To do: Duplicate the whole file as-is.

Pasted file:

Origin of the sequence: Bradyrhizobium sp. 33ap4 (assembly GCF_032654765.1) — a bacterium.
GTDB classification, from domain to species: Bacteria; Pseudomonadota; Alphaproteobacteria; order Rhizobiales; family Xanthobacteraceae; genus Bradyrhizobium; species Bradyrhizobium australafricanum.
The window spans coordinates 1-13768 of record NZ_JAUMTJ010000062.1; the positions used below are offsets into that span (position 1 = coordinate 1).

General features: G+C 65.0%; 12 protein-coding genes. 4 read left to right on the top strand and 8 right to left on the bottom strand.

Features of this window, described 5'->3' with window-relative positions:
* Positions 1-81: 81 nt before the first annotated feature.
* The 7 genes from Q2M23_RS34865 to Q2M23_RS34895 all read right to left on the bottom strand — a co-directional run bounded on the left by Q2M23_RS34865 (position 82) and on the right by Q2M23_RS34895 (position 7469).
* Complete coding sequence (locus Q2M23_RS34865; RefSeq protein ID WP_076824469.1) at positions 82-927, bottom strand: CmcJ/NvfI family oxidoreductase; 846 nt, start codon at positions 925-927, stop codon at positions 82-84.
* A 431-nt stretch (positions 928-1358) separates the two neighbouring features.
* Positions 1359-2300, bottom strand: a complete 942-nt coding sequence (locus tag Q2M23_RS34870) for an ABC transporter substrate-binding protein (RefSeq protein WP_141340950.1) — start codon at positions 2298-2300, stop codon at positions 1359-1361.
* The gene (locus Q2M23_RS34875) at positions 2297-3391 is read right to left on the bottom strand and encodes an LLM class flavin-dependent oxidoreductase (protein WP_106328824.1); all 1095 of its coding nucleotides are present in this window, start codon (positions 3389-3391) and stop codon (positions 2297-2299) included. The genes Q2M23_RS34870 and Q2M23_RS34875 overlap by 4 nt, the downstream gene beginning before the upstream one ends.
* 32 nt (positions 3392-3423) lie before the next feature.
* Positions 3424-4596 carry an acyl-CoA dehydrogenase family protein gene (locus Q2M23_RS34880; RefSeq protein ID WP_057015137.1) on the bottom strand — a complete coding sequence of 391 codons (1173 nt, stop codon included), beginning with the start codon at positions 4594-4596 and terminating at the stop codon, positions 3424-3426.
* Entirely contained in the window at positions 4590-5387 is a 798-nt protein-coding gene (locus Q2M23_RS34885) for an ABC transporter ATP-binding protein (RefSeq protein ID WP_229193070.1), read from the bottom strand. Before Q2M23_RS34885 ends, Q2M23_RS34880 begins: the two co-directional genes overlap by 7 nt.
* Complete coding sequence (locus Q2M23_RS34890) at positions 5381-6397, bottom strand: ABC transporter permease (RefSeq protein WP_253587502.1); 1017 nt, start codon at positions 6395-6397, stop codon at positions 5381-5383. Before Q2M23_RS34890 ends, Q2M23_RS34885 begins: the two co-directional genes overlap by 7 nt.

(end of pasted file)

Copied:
Origin of the sequence: Bradyrhizobium sp. 33ap4 (assembly GCF_032654765.1) — a bacterium.
GTDB classification, from domain to species: Bacteria; Pseudomonadota; Alphaproteobacteria; order Rhizobiales; family Xanthobacteraceae; genus Bradyrhizobium; species Bradyrhizobium australafricanum.
The window spans coordinates 1-13768 of record NZ_JAUMTJ010000062.1; the positions used below are offsets into that span (position 1 = coordinate 1).

General features: G+C 65.0%; 12 protein-coding genes. 4 read left to right on the top strand and 8 right to left on the bottom strand.

Features of this window, described 5'->3' with window-relative positions:
* Positions 1-81: 81 nt before the first annotated feature.
* The 7 genes from Q2M23_RS34865 to Q2M23_RS34895 all read right to left on the bottom strand — a co-directional run bounded on the left by Q2M23_RS34865 (position 82) and on the right by Q2M23_RS34895 (position 7469).
* Complete coding sequence (locus Q2M23_RS34865; RefSeq protein ID WP_076824469.1) at positions 82-927, bottom strand: CmcJ/NvfI family oxidoreductase; 846 nt, start codon at positions 925-927, stop codon at positions 82-84.
* A 431-nt stretch (positions 928-1358) separates the two neighbouring features.
* Positions 1359-2300, bottom strand: a complete 942-nt coding sequence (locus tag Q2M23_RS34870) for an ABC transporter substrate-binding protein (RefSeq protein WP_141340950.1) — start codon at positions 2298-2300, stop codon at positions 1359-1361.
* The gene (locus Q2M23_RS34875) at positions 2297-3391 is read right to left on the bottom strand and encodes an LLM class flavin-dependent oxidoreductase (protein WP_106328824.1); all 1095 of its coding nucleotides are present in this window, start codon (positions 3389-3391) and stop codon (positions 2297-2299) included. The genes Q2M23_RS34870 and Q2M23_RS34875 overlap by 4 nt, the downstream gene beginning before the upstream one ends.
* 32 nt (positions 3392-3423) lie before the next feature.
* Positions 3424-4596 carry an acyl-CoA dehydrogenase family protein gene (locus Q2M23_RS34880; RefSeq protein ID WP_057015137.1) on the bottom strand — a complete coding sequence of 391 codons (1173 nt, stop codon included), beginning with the start codon at positions 4594-4596 and terminating at the stop codon, positions 3424-3426.
* Entirely contained in the window at positions 4590-5387 is a 798-nt protein-coding gene (locus Q2M23_RS34885) for an ABC transporter ATP-binding protein (RefSeq protein ID WP_229193070.1), read from the bottom strand. Before Q2M23_RS34885 ends, Q2M23_RS34880 begins: the two co-directional genes overlap by 7 nt.
* Complete coding sequence (locus Q2M23_RS34890) at positions 5381-6397, bottom strand: ABC transporter permease (RefSeq protein WP_253587502.1); 1017 nt, start codon at positions 6395-6397, stop codon at positions 5381-5383. Before Q2M23_RS34890 ends, Q2M23_RS34885 begins: the two co-directional genes overlap by 7 nt.